There can be no doubt that the two birds now regard the Isle of Wight as home, and this was demonstrated by a superb afternoon flight made by G274 on 16th May. After spending the morning at one of the estuaries on the Island the young male headed across the Solent at 13:45 and then passed over Hayling Island and Emsworth before continuing north-east towards the South Downs. Once he reached the downs he climbed to an altitude of 1431 metres and then glided off to the north-east. At 15:11 he was climbing in another thermal to the north-west of Butser Hill, gaining  608 metres (1995 feet) in 10 minutes.

We later found out that G274 was joined in the thermal by several Buzzards and Red Kites, and also a paraglider, RJ Macaulay who sent us this exciting email:

“I was flying my paraglider and got low, 250 meters just north of Butser Hill and East of East Meon. I looked behind me and a sea eagle was approaching me from about 30 feet. It proceeded to close the gap to no more than 15 feet. It was super inquisitive and seemed to just be checking me out. A Buzzard was next to it. It left me flying NE and entered a thermal. On the way, it was dive-bombed by another Buzzard/Red Kite. They found a thermal and I flew over and joined them and climbed for 9 minutes with 6 birds. The Sea Eagle and the Buzzards and Red Kites flying around it and checking it out. We topped off at 2400ft. The Sea Eagle shot off to the West, I tried to follow it but it was far too fast. I could not see it’s feet as we were completely level when close – it was right behind me! Then in the thermal (when I took the pictures using my phone – I had no camera sadly), all the birds were a few hundred feet above me.”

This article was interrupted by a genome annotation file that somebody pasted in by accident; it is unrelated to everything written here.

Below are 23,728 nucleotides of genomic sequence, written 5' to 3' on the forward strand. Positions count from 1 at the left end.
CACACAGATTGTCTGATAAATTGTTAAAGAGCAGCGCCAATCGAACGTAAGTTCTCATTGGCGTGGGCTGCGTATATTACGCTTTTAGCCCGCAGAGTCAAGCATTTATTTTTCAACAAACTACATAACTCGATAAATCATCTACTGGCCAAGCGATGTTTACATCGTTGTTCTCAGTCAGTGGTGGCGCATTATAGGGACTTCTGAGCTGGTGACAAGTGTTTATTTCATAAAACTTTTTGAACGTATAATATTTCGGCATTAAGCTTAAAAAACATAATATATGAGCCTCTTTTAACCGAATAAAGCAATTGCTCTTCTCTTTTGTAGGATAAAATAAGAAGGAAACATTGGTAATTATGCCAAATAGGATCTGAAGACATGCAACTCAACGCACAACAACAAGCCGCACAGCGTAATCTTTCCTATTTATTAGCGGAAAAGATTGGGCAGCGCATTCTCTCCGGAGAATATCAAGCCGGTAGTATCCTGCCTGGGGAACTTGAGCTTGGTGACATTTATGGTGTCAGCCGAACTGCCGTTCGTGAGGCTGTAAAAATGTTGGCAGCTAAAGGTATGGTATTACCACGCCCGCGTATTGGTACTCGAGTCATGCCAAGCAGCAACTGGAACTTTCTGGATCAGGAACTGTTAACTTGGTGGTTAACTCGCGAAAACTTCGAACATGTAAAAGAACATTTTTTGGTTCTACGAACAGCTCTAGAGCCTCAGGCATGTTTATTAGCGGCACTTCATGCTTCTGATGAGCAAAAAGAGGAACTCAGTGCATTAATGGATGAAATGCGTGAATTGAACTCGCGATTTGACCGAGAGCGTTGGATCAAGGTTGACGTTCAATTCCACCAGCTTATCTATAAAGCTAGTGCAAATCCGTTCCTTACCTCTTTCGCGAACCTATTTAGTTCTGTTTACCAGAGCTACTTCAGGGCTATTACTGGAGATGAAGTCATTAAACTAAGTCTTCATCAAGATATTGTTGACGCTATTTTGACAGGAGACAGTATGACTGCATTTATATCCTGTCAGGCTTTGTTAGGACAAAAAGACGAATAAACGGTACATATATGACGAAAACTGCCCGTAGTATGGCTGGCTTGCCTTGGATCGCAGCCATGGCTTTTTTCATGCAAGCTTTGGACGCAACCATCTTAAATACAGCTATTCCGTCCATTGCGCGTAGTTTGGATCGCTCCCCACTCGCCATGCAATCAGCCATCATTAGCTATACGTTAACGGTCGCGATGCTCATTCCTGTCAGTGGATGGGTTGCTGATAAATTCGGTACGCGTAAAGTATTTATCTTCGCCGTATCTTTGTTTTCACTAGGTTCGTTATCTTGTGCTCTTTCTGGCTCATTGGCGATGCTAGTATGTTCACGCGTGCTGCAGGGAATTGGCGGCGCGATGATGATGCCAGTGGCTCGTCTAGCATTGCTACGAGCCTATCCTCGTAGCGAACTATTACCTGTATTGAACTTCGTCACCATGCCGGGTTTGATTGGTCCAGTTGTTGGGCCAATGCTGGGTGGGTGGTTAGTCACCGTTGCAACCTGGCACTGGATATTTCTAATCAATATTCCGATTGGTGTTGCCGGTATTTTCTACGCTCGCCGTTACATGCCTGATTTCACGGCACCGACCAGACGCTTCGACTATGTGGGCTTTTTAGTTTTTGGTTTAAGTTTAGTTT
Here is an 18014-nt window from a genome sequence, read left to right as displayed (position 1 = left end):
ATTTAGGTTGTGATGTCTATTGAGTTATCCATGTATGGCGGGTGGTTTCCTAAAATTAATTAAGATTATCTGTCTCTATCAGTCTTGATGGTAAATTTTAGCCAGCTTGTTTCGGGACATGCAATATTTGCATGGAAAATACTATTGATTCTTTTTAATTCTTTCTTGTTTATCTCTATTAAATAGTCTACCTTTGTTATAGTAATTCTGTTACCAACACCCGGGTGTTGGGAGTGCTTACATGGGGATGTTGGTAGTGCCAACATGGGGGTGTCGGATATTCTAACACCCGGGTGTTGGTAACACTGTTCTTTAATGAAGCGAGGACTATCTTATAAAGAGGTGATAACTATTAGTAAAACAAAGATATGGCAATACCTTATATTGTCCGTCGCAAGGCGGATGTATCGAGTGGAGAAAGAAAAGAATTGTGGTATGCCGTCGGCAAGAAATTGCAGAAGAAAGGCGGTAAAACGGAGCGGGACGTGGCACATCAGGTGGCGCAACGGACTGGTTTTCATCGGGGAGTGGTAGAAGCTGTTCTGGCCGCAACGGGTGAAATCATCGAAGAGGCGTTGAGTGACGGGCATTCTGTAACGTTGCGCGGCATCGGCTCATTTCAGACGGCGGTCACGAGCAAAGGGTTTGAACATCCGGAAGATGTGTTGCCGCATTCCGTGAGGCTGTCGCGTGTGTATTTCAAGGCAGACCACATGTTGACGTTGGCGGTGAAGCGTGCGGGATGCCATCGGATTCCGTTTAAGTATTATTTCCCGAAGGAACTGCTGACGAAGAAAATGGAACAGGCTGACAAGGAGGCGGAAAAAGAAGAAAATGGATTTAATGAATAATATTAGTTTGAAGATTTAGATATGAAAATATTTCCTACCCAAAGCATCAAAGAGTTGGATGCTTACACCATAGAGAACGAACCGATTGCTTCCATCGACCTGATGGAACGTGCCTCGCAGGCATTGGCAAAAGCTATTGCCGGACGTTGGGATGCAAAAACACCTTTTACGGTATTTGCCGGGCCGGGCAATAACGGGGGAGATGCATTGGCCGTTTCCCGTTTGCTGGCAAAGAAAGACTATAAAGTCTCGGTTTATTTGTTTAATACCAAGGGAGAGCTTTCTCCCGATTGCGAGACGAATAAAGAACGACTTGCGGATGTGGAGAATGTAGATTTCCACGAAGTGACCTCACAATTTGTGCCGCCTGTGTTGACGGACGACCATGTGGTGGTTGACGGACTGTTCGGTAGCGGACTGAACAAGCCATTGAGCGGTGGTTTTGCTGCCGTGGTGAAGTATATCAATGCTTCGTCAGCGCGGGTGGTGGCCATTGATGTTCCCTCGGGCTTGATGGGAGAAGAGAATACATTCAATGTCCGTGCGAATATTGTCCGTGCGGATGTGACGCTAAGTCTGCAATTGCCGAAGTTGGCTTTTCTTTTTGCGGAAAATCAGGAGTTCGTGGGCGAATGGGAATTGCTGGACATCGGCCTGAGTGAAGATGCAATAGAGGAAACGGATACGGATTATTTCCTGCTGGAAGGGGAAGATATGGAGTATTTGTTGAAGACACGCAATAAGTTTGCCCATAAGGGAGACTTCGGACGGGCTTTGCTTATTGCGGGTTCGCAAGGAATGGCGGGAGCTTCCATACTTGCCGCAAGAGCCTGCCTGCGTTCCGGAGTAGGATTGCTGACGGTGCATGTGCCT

This really most have been a memorable experience for RJ and we’re very grateful to him for getting in touch.

This three-dimensional view shows how G274 gained altitude in a thermal near Butser Hill in Hampshire

RJ’s photo with his mobile phone shows G274 climbing in the thermal above him

After leaving the paraglider behind, G274 headed west towards Winchester before turning to the south. He was over Southampton Water at 17:36 and crossed the Solent back to the Isle of Wight soon afterwards. He had flown 145 km (90 miles) in a little over four hours, and it seems very likely that he kept the Isle of Wight in sight for the duration of the flight.

G274 flew 90 miles through the South Downs and back to the Isle of Wight on the afternoon of 16th May

The satellite transmitters provide valuable data on the movements of all four birds, and we are very grateful to Keith Metcalf and the  Milford Conservation Volunteers who have generously donated £1200 to cover the cost of one of the transmitters. This money was raised at two well-attended talks on the project given by Steve Egerton-Read and Leanne Sargeant from Forestry England in autumn last year, and we are very grateful to everyone who contributed.

We are grateful to Milford Conservation Volunteers who donated £1200 to cover the cost of G3-24’s satellite transmitter (photo by Ainsley Bennett)